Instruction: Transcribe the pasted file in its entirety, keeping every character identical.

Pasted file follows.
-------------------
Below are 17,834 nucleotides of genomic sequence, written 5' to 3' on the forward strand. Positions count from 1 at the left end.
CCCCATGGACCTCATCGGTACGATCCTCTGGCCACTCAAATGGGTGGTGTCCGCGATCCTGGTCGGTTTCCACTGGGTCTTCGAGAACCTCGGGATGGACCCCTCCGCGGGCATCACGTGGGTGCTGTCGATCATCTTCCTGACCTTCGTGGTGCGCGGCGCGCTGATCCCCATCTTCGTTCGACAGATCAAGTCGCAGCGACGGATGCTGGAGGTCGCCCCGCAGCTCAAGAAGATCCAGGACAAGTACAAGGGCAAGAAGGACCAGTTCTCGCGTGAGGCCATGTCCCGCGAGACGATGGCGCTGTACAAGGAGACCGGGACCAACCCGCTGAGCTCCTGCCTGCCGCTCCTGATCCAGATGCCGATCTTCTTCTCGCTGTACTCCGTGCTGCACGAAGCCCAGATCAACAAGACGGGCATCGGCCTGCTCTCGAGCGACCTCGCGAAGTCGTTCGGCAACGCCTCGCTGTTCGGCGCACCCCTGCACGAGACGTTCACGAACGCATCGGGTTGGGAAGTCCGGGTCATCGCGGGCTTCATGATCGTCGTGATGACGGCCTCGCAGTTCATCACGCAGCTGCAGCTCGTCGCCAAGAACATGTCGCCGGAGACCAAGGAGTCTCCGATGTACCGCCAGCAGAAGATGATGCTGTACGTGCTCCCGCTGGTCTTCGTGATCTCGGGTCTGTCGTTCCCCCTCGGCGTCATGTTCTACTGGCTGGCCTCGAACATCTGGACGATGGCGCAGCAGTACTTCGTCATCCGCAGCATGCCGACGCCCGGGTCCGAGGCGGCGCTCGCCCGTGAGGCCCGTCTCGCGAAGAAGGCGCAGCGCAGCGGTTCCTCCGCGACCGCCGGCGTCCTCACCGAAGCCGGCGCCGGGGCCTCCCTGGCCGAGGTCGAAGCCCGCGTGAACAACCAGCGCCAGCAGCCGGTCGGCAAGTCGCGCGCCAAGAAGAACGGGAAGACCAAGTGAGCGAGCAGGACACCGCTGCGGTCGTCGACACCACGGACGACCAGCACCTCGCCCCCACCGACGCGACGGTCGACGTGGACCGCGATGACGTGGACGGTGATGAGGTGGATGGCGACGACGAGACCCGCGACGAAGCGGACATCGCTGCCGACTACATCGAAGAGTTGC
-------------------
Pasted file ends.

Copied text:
Below are 17,834 nucleotides of genomic sequence, written 5' to 3' on the forward strand. Positions count from 1 at the left end.
CCCCATGGACCTCATCGGTACGATCCTCTGGCCACTCAAATGGGTGGTGTCCGCGATCCTGGTCGGTTTCCACTGGGTCTTCGAGAACCTCGGGATGGACCCCTCCGCGGGCATCACGTGGGTGCTGTCGATCATCTTCCTGACCTTCGTGGTGCGCGGCGCGCTGATCCCCATCTTCGTTCGACAGATCAAGTCGCAGCGACGGATGCTGGAGGTCGCCCCGCAGCTCAAGAAGATCCAGGACAAGTACAAGGGCAAGAAGGACCAGTTCTCGCGTGAGGCCATGTCCCGCGAGACGATGGCGCTGTACAAGGAGACCGGGACCAACCCGCTGAGCTCCTGCCTGCCGCTCCTGATCCAGATGCCGATCTTCTTCTCGCTGTACTCCGTGCTGCACGAAGCCCAGATCAACAAGACGGGCATCGGCCTGCTCTCGAGCGACCTCGCGAAGTCGTTCGGCAACGCCTCGCTGTTCGGCGCACCCCTGCACGAGACGTTCACGAACGCATCGGGTTGGGAAGTCCGGGTCATCGCGGGCTTCATGATCGTCGTGATGACGGCCTCGCAGTTCATCACGCAGCTGCAGCTCGTCGCCAAGAACATGTCGCCGGAGACCAAGGAGTCTCCGATGTACCGCCAGCAGAAGATGATGCTGTACGTGCTCCCGCTGGTCTTCGTGATCTCGGGTCTGTCGTTCCCCCTCGGCGTCATGTTCTACTGGCTGGCCTCGAACATCTGGACGATGGCGCAGCAGTACTTCGTCATCCGCAGCATGCCGACGCCCGGGTCCGAGGCGGCGCTCGCCCGTGAGGCCCGTCTCGCGAAGAAGGCGCAGCGCAGCGGTTCCTCCGCGACCGCCGGCGTCCTCACCGAAGCCGGCGCCGGGGCCTCCCTGGCCGAGGTCGAAGCCCGCGTGAACAACCAGCGCCAGCAGCCGGTCGGCAAGTCGCGCGCCAAGAAGAACGGGAAGACCAAGTGAGCGAGCAGGACACCGCTGCGGTCGTCGACACCACGGACGACCAGCACCTCGCCCCCACCGACGCGACGGTCGACGTGGACCGCGATGACGTGGACGGTGATGAGGTGGATGGCGACGACGAGACCCGCGACGAAGCGGACATCGCTGCCGACTACATCGAAGAGTTGC